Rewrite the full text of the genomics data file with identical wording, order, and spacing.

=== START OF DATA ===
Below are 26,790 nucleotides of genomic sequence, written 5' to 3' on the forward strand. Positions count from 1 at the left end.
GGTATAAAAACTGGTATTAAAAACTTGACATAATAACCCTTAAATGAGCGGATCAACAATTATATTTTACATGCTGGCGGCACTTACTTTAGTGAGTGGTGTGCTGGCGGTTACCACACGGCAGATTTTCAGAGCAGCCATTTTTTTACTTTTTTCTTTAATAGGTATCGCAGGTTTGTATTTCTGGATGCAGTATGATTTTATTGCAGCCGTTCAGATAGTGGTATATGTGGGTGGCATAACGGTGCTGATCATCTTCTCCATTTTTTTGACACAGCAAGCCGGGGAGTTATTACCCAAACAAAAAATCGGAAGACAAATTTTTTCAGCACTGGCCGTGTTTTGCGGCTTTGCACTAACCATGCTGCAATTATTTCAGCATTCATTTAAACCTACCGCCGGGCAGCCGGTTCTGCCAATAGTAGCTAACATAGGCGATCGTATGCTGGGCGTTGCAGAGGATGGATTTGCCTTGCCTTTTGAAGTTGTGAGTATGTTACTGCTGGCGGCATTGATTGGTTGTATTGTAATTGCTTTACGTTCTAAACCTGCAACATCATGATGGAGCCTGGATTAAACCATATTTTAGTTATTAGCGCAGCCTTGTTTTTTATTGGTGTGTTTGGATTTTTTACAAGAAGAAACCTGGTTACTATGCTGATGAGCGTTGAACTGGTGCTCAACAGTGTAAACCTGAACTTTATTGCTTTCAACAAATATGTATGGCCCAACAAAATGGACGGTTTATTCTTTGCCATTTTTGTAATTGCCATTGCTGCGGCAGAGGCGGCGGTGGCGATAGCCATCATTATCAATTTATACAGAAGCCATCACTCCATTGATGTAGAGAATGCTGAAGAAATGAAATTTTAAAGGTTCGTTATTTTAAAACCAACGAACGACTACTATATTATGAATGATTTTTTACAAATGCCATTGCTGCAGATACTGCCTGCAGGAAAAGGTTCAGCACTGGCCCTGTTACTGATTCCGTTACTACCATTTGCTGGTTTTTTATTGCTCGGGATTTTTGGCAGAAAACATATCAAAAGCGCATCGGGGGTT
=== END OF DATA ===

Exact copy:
Below are 26,790 nucleotides of genomic sequence, written 5' to 3' on the forward strand. Positions count from 1 at the left end.
GGTATAAAAACTGGTATTAAAAACTTGACATAATAACCCTTAAATGAGCGGATCAACAATTATATTTTACATGCTGGCGGCACTTACTTTAGTGAGTGGTGTGCTGGCGGTTACCACACGGCAGATTTTCAGAGCAGCCATTTTTTTACTTTTTTCTTTAATAGGTATCGCAGGTTTGTATTTCTGGATGCAGTATGATTTTATTGCAGCCGTTCAGATAGTGGTATATGTGGGTGGCATAACGGTGCTGATCATCTTCTCCATTTTTTTGACACAGCAAGCCGGGGAGTTATTACCCAAACAAAAAATCGGAAGACAAATTTTTTCAGCACTGGCCGTGTTTTGCGGCTTTGCACTAACCATGCTGCAATTATTTCAGCATTCATTTAAACCTACCGCCGGGCAGCCGGTTCTGCCAATAGTAGCTAACATAGGCGATCGTATGCTGGGCGTTGCAGAGGATGGATTTGCCTTGCCTTTTGAAGTTGTGAGTATGTTACTGCTGGCGGCATTGATTGGTTGTATTGTAATTGCTTTACGTTCTAAACCTGCAACATCATGATGGAGCCTGGATTAAACCATATTTTAGTTATTAGCGCAGCCTTGTTTTTTATTGGTGTGTTTGGATTTTTTACAAGAAGAAACCTGGTTACTATGCTGATGAGCGTTGAACTGGTGCTCAACAGTGTAAACCTGAACTTTATTGCTTTCAACAAATATGTATGGCCCAACAAAATGGACGGTTTATTCTTTGCCATTTTTGTAATTGCCATTGCTGCGGCAGAGGCGGCGGTGGCGATAGCCATCATTATCAATTTATACAGAAGCCATCACTCCATTGATGTAGAGAATGCTGAAGAAATGAAATTTTAAAGGTTCGTTATTTTAAAACCAACGAACGACTACTATATTATGAATGATTTTTTACAAATGCCATTGCTGCAGATACTGCCTGCAGGAAAAGGTTCAGCACTGGCCCTGTTACTGATTCCGTTACTACCATTTGCTGGTTTTTTATTGCTCGGGATTTTTGGCAGAAAACATATCAAAAGCGCATCGGGGGTT